It is working with Onelauena Shelter to launch a kennel/shelter hybrid, where K9 Kokua would provide on-site care for dogs while their people are in the shelter. K9 Kokua also hopes to create a similar program for victims of domestic violence. K9 Kokua often encounters individuals who are reluctant to leave their current situations – whether it is life on the street or an abusive relationship – if it means that they would have to leave their dogs behind. Through these initiatives, K9 Kokua feels that it will encourage more people to seek help from assistance programs.
For these volunteers, it is all about keeping dogs and people together, despite the fact that owners like Reggie can’t provide the necessities for their animals.
“They are family, and a lot of the dogs were in homes with their families before they found themselves laid off … or whatever reasons brought them out here,” Lyman says. “Their dog stuck by them through all the bad times. When all their family and friends disappeared, the dog is right there.”
Throughout the years, K9 Kokua has bailed Lucky out from a number of precarious situations, including taking him to the vet to treat a serious respiratory infection or tracking him down when he went missing.
“(Lucky) is a constant companion,” Lyman says. “They are always together … It is very rewarding to see Lucky so healthy and to see his papa (Reggie) so happy with him. I mean, look at this boy.”
Lucky runs in circles on the beach with his new toy, jumping in the sand as Reggie sits on the wall and takes a drink from a bottle in a plastic bag. When Bonarek, Lathrop and Lyman pet Lucky goodbye and turn to leave, Lucky perks up and follows them as they start to walk away, barking alongside them. Lyman pauses to give him one last belly rub.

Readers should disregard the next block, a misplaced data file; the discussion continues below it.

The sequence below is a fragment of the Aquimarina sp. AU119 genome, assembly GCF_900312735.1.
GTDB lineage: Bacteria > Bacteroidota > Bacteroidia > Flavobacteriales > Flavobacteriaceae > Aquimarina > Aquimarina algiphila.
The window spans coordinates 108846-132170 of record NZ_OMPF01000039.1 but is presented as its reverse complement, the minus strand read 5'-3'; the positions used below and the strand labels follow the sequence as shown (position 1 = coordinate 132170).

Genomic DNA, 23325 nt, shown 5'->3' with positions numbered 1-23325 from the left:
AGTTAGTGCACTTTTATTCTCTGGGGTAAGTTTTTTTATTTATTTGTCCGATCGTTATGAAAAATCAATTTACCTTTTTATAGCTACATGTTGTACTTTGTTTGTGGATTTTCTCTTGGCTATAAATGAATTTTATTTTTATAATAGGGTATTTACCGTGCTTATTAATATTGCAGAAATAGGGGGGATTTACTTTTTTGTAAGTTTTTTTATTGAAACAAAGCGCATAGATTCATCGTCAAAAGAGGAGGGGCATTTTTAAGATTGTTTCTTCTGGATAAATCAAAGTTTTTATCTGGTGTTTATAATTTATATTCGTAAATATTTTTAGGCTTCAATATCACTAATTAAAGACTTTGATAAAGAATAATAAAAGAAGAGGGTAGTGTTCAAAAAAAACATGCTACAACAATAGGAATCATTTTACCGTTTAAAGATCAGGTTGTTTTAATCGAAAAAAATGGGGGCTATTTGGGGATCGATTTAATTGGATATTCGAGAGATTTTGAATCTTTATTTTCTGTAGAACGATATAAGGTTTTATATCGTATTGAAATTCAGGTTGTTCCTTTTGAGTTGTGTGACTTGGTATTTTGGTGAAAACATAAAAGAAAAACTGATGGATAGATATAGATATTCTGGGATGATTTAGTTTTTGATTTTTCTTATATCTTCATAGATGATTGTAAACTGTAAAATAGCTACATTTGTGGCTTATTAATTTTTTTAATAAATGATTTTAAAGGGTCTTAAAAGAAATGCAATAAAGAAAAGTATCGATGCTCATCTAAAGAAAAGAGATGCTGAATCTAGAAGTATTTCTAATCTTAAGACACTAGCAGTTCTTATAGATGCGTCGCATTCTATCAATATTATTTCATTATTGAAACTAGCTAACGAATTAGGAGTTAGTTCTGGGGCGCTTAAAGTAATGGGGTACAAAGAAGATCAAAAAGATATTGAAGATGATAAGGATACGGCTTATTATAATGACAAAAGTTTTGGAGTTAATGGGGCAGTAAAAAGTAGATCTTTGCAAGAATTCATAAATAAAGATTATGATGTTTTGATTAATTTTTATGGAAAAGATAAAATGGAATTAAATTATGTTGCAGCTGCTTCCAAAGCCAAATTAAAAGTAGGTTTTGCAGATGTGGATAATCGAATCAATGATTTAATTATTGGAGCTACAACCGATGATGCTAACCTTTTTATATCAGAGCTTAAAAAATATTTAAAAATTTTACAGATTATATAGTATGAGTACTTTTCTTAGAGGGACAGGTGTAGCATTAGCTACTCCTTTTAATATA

Awhile later, the group arrives at the small home of Rosanna Delenia and Charles Pila. Their 2-year-old dog Copper, a tiny Jack Russell terrier, scampers around the house.
The couple has had Copper since she was 6 months old, but a few months ago, they almost lost her. When their housing company switched management, residents were required to have their animals spayed or neutered and up to date on all shots.
While this might be standard for most owners, circumstances were more complicated for Delenia and Pila. Delenia uses a walker, and Pila, who has one leg, is confined to a wheelchair. When they were told that they had to get shots for Copper, they worried about how they would get there. K9 Kokua also occasionally aids families in homes that are in need of financial support for their pooch. The group provided Copper with a wellness checkup, shots, spaying and a microchip – and a ride to the vet.
Copper, Delenia and Pila say, is the perfect companion for them – and it’s clear that Copper feels the same way. During K9 Kokua’s visit that day, Delenia and Pila are constantly playing with their pup, and Copper never leaves their sight.
“If it wasn’t for (K9 Kokua), (Copper) wouldn’t get spayed, and they wouldn’t allow her to be here,” Delenia says. “We had no way of getting her shots or going to the vet if it wasn’t for (K9 Kokua).
“I was praying for a long time, because I never wanted to get rid of her … I was praying, ‘I hope something happens so that we can keep her,’ and then they came along,” Delenia says. “That was a blessing.”
K9 Kokua hosts its main fundraiser March 16 from 2 to 7 p.m. at Chez’s Sports Bar and Grill in Aiea, and will feature live music, an auction and food. Tickets are available at Veterinary Emergency Referral Center and 55 Pawsh Place. All proceeds will benefit the dogs.
To help or for more information about the organization or the event, call 853-7268, visit k9kokua.org or “like” K9 Kokua on Facebook.